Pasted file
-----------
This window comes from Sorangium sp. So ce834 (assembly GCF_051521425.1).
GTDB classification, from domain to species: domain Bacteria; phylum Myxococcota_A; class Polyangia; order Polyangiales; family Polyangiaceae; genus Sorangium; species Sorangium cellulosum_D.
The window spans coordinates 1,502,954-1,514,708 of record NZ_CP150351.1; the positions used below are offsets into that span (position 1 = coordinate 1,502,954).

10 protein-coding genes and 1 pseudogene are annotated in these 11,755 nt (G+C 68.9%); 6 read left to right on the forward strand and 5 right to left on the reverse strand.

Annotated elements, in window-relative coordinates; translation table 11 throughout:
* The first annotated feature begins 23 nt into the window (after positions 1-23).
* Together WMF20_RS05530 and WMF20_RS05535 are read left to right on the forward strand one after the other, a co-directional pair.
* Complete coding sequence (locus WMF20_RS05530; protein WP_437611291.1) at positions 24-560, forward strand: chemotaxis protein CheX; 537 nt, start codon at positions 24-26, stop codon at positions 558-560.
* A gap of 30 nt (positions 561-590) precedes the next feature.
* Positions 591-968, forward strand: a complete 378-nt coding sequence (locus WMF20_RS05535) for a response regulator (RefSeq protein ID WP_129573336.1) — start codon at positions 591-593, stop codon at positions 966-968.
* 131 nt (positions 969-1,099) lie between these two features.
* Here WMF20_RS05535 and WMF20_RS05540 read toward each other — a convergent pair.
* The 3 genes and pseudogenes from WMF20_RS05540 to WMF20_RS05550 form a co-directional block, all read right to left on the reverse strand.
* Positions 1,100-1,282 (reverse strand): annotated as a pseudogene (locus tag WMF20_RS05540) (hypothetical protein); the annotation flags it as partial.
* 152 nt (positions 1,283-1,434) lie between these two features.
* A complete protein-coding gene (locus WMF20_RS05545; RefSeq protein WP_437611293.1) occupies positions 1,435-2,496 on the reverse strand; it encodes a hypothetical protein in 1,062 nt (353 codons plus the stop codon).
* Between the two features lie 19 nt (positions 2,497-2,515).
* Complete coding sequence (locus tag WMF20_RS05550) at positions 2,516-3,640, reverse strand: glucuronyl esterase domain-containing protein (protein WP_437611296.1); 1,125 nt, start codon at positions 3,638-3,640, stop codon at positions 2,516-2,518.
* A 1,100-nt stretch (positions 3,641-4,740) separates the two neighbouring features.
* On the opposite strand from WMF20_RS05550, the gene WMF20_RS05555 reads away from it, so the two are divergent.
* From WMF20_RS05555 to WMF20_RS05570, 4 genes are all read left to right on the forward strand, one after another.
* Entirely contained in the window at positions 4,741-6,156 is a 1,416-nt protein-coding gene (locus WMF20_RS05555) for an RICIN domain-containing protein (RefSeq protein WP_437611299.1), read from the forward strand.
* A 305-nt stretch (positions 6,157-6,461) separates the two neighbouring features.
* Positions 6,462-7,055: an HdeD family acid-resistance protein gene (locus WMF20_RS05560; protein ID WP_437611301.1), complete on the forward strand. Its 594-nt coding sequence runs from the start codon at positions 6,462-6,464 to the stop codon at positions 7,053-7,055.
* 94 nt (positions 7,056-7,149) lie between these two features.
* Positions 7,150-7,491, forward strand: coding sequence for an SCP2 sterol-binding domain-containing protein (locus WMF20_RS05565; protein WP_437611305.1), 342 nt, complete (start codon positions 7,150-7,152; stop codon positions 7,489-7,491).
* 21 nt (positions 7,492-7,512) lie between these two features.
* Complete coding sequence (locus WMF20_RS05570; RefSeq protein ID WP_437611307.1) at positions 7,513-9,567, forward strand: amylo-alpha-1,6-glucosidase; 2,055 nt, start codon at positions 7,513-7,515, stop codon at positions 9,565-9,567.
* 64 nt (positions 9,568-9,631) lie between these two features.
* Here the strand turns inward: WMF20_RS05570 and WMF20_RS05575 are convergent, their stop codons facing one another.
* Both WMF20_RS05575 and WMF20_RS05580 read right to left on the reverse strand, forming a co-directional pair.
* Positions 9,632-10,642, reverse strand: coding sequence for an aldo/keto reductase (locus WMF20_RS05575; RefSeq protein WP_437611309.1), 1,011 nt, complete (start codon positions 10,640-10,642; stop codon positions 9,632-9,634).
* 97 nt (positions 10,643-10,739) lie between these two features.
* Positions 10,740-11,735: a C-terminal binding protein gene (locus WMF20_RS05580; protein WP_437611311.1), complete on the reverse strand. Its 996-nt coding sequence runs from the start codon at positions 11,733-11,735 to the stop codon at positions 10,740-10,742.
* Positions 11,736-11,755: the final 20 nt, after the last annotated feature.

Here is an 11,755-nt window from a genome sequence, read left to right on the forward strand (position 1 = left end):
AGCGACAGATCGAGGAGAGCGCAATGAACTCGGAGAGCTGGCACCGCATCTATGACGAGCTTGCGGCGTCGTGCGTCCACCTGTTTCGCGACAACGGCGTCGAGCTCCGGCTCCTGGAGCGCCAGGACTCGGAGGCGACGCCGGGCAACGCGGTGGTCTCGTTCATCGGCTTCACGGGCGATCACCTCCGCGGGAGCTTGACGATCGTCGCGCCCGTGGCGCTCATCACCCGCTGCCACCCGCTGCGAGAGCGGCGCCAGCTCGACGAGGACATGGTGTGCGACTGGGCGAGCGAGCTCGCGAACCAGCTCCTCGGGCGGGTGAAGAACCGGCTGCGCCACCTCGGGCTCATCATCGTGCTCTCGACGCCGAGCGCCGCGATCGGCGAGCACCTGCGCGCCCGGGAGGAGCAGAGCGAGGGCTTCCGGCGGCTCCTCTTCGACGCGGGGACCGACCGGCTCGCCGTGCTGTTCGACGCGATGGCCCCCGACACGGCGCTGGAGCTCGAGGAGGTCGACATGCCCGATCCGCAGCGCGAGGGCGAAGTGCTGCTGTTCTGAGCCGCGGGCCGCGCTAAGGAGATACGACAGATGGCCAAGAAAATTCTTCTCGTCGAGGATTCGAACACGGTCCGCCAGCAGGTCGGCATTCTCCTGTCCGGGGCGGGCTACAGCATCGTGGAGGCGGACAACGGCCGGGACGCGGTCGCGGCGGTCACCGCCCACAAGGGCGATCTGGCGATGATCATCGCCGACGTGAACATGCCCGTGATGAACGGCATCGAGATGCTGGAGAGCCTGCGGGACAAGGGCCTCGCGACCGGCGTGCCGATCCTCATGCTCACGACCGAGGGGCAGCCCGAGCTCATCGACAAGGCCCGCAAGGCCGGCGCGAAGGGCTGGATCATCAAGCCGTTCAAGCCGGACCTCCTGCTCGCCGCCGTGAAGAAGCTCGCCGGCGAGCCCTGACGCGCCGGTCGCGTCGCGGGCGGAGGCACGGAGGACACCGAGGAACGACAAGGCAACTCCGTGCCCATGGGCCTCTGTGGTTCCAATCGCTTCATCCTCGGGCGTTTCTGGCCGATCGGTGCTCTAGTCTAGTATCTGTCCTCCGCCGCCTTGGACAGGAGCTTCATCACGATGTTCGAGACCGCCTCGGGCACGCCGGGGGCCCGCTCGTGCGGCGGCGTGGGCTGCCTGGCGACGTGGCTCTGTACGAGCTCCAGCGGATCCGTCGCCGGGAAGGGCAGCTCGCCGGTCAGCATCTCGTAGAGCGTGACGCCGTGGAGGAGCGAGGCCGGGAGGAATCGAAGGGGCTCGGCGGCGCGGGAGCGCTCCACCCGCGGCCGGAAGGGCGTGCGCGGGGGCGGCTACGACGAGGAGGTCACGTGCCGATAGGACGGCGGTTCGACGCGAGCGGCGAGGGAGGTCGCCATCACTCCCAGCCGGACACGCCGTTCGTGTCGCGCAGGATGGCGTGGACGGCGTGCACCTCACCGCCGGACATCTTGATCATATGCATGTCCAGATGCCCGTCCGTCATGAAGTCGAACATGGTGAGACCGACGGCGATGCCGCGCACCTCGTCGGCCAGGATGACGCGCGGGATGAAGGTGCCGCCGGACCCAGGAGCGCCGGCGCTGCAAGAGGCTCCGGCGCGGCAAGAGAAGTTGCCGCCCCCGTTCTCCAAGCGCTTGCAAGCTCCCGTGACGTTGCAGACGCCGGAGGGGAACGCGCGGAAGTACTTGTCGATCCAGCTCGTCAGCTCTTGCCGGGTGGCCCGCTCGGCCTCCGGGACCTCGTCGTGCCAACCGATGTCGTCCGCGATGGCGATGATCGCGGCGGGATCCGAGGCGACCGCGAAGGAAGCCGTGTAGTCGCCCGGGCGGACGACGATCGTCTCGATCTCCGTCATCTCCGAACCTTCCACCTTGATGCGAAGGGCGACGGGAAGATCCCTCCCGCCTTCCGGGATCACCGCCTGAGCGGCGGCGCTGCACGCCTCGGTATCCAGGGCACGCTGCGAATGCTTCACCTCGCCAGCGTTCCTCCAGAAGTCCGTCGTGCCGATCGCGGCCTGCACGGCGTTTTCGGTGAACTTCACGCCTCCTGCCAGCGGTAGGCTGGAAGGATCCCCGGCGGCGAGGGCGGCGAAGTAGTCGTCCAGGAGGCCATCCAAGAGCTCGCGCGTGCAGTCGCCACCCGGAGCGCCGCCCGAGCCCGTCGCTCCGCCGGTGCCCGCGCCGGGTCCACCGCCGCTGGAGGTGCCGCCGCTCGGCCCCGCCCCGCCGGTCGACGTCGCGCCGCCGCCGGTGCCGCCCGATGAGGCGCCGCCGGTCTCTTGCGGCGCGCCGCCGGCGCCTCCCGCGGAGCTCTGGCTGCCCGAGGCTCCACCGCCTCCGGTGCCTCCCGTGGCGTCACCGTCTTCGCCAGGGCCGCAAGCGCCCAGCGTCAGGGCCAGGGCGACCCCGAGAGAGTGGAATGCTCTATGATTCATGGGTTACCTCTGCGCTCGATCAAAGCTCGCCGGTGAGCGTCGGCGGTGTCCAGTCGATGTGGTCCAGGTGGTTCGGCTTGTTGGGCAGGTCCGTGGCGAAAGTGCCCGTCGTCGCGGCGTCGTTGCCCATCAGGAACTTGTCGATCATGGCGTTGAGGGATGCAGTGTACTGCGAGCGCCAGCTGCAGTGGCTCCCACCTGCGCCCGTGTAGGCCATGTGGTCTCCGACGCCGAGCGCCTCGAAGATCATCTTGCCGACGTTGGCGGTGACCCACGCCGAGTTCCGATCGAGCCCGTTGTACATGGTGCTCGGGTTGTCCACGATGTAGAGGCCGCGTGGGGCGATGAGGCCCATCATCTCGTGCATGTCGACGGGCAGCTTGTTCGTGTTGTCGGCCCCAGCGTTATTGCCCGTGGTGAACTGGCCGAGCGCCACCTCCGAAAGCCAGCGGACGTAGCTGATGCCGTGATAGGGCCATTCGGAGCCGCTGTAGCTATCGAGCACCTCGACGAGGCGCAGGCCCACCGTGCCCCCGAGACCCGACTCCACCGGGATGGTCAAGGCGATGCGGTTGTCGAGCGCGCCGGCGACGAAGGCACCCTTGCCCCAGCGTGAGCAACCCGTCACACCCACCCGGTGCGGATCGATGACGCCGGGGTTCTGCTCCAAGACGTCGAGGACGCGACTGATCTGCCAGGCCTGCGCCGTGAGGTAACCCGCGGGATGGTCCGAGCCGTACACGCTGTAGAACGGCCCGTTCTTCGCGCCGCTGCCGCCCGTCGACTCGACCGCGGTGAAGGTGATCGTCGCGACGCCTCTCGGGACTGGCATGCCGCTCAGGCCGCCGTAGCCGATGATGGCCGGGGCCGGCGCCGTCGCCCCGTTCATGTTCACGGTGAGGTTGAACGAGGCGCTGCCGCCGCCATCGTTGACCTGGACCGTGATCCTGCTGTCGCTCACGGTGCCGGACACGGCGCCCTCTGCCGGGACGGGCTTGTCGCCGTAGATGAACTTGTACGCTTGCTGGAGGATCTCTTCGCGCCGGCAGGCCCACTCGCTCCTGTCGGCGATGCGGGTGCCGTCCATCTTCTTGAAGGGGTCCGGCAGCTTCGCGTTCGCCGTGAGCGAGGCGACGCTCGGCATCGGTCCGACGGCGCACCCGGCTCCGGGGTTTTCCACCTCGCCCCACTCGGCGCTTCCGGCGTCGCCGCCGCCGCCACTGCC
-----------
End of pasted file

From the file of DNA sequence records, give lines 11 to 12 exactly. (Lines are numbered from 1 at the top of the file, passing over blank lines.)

* 131 nt (positions 969-1,099) lie between these two features.
* Here WMF20_RS05535 and WMF20_RS05540 read toward each other — a convergent pair.